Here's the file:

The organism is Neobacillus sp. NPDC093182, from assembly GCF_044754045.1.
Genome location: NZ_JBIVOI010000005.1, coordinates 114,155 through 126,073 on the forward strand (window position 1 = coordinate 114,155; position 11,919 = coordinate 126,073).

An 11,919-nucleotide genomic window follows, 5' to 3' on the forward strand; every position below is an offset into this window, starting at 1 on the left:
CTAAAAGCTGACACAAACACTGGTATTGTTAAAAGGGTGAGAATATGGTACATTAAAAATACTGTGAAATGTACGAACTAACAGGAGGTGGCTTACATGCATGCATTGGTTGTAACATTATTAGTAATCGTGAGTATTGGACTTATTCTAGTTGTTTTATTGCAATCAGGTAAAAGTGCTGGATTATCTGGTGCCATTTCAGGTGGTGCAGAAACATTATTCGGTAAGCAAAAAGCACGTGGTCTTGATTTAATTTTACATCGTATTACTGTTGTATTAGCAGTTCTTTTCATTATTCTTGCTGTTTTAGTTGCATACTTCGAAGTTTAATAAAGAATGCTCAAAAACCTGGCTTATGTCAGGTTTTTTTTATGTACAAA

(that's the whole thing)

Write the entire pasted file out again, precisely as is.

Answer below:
The organism is Neobacillus sp. NPDC093182, from assembly GCF_044754045.1.
Genome location: NZ_JBIVOI010000005.1, coordinates 114,155 through 126,073 on the forward strand (window position 1 = coordinate 114,155; position 11,919 = coordinate 126,073).

An 11,919-nucleotide genomic window follows, 5' to 3' on the forward strand; every position below is an offset into this window, starting at 1 on the left:
CTAAAAGCTGACACAAACACTGGTATTGTTAAAAGGGTGAGAATATGGTACATTAAAAATACTGTGAAATGTACGAACTAACAGGAGGTGGCTTACATGCATGCATTGGTTGTAACATTATTAGTAATCGTGAGTATTGGACTTATTCTAGTTGTTTTATTGCAATCAGGTAAAAGTGCTGGATTATCTGGTGCCATTTCAGGTGGTGCAGAAACATTATTCGGTAAGCAAAAAGCACGTGGTCTTGATTTAATTTTACATCGTATTACTGTTGTATTAGCAGTTCTTTTCATTATTCTTGCTGTTTTAGTTGCATACTTCGAAGTTTAATAAAGAATGCTCAAAAACCTGGCTTATGTCAGGTTTTTTTTATGTACAAA